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FEBRUARY 19, 1820. his people, while it gives him brow of a sovereign. À most hoMinisters, who are, in their own nourable and advantageous peace persons, responsible for every soon put an end to the war, and act done in his name. To praise enabled him, though his dominions ' the King on account of some acts, had been greatly extended, to see implies & perfect right to censure cure the peace and safety of his him on account of other acts.— dominions, uphold the splendour Therefore we must speak of the of his throne and maintain his high acts, merely as the acts of his station amongst the Potentates of reign, leaving him wholly out of Europe, with a military establishthe question.

ment so trilling as hardly to be Keeping this doctrine steadily worthy of the name of an army. in our minds, let us take a short Canada, New Brunswick, Nova review of the acts and events of Scotia, and other territories had the reign of his late Majesty,which, been added to the possessions of as it has been of uncommon dura. his crown; and yet the whole of tion, has witnessed an uncommon the taxes raised in the kingdom portion of events; and, as we shall during the year, amounted to not find, has seen a change in the double the sum which is now anaffairs of this kingdom, which it is nually paid in the shape of wages impossible for any man sincerely to tax-gatherers only! attached to his country not deeply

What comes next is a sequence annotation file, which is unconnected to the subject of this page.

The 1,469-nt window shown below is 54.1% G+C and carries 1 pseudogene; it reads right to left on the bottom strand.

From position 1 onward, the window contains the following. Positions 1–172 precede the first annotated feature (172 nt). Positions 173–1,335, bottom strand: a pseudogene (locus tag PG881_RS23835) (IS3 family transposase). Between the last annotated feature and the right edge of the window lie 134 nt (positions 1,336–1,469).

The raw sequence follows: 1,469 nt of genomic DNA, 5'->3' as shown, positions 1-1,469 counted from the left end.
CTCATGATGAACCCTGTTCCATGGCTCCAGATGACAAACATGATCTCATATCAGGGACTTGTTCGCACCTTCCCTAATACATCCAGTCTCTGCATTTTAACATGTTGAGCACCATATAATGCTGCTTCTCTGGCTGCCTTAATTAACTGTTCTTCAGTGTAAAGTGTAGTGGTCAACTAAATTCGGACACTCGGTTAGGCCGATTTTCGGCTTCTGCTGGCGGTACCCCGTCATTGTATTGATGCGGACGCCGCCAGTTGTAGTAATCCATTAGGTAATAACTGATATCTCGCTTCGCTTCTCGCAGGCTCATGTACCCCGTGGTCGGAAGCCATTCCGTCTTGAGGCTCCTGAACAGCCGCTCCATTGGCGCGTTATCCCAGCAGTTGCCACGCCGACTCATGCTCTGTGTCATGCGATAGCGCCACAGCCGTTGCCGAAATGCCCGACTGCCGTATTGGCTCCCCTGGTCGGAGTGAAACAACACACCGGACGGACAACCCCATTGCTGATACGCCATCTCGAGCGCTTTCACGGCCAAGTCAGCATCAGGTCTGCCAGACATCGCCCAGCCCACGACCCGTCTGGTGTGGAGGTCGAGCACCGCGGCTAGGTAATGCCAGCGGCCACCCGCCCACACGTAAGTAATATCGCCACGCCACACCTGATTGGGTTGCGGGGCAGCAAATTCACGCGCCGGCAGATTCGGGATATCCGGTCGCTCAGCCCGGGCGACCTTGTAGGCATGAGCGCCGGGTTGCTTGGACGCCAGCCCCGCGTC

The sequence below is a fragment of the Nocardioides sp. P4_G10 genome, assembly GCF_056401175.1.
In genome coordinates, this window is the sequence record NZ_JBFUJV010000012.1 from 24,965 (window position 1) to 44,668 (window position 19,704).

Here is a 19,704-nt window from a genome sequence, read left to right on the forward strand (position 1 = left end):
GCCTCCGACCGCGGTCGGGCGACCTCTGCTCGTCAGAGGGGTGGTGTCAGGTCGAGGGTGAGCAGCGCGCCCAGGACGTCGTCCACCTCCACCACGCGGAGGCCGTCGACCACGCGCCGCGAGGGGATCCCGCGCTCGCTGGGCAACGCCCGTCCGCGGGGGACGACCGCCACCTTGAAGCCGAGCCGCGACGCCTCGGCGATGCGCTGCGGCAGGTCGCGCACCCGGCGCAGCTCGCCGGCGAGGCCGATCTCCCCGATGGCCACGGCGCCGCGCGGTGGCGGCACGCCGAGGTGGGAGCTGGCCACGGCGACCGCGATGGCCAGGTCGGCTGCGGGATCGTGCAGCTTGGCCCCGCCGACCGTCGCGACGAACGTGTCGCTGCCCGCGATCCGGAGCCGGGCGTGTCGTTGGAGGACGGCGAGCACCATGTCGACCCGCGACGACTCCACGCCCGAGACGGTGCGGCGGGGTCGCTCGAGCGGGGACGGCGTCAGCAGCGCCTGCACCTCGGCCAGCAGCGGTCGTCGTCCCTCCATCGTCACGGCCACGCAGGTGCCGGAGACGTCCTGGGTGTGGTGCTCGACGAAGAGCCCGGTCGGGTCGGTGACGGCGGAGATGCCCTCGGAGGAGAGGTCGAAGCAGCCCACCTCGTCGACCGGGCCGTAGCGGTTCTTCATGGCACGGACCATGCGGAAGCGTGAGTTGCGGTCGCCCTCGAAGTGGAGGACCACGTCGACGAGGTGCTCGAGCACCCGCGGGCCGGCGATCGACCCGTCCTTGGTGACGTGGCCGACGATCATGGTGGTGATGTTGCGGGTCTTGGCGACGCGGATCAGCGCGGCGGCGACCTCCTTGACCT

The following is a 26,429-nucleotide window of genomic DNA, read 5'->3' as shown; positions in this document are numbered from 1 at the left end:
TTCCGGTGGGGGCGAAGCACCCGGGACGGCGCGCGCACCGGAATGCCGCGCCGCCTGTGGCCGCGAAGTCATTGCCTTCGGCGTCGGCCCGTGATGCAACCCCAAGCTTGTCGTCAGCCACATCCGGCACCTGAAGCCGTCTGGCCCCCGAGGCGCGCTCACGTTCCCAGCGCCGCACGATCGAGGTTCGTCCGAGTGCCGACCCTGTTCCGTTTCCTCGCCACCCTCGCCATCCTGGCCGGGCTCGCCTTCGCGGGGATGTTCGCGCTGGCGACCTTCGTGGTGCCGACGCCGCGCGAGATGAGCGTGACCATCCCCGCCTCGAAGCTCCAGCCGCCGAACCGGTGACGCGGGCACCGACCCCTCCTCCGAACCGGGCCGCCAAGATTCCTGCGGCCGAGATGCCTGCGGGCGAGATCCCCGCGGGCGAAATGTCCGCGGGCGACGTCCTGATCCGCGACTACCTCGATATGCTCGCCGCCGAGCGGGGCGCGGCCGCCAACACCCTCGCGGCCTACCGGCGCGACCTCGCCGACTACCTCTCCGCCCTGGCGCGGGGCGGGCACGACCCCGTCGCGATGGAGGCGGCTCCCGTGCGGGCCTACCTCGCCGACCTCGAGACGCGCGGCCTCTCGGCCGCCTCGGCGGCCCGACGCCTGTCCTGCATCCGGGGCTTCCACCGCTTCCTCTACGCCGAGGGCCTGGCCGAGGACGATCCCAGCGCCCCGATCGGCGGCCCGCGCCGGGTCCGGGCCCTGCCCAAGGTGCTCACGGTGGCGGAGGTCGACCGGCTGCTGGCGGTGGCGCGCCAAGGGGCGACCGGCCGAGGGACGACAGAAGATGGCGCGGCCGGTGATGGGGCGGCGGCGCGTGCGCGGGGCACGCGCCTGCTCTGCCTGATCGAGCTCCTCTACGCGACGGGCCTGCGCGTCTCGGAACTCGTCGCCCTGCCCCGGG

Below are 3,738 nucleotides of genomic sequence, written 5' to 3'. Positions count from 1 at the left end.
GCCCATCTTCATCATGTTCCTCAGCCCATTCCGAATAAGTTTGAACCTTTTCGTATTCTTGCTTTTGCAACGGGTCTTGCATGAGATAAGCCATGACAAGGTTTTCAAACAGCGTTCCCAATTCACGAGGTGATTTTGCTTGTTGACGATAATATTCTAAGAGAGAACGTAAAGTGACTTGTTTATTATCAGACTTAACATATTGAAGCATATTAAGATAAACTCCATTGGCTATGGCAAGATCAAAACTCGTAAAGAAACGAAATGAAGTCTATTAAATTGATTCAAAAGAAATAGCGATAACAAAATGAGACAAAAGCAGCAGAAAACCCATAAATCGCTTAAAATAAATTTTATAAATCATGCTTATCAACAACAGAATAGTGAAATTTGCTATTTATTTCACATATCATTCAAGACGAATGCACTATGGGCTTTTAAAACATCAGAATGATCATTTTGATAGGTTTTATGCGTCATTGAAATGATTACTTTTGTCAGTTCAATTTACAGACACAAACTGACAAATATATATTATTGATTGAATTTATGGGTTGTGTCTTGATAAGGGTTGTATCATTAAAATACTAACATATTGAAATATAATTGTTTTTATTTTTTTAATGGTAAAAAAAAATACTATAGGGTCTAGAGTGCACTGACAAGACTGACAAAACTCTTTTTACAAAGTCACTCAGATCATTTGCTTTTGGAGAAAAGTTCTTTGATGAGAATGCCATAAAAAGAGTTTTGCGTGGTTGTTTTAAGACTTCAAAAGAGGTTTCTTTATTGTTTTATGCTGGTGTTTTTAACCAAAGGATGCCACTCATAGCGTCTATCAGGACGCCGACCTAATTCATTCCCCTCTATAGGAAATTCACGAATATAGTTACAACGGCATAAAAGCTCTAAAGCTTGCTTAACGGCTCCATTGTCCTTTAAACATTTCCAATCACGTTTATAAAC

At the end of a few years of to deplore.

peace, evil councillors, 'in evil His late Majesty ascended the hour urged their sovereign into Throne under circumstances the violent contentions with his submost auspicious that ever accom-jects in the American colonies. panied the elevation of man. It Those subjects had, as is usually was towards the close of a war the the case with' regard to colonists, most completely victorious that been even more strongly attached the nation had ever known. The to their sovereign than those who pride of France had been humbled were placed nearer the throne. by his grand-father's fleets and They had, in the late war, explain-dressed soldiers. The King pended most liberally their blood, himself was the first of his family as well as their treasure, voluntaa Briton born; and it might truly rily in his service and for his hobe said that he put on the bright- nour; and without their aid, that est diadem that ever adorned the war might probably have ended

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in disgrace instead of glory. For independent nation, the rival of these generous sacrifices; these Britain in commerce and in naval marks of fidelity and attachment, power: and, perhaps, the day is they were requited with attempts far less distant than some men to compel them to bear taxation must imagine when the armies, of without representation. Attached that nation may invade this kingto freedom from their infancy: not dom in return. lens enlightened than they were When his late Majesty ascended generous and brave : not less re- the throne, the annual interest of solute in maintaining their own the National Debt was little more rights than they had been gene-than four millions and a half; it is rous and devoted in maintaining now more than thirty-two millions. those of their King, they, after At that time the whole of the taxes having exhausted, ta its very collected in the year, amounted to sands, the source of petition and little more than eight millions and remonstrance, took up arms in de- a half. They now amount to fiftyfence of those rights.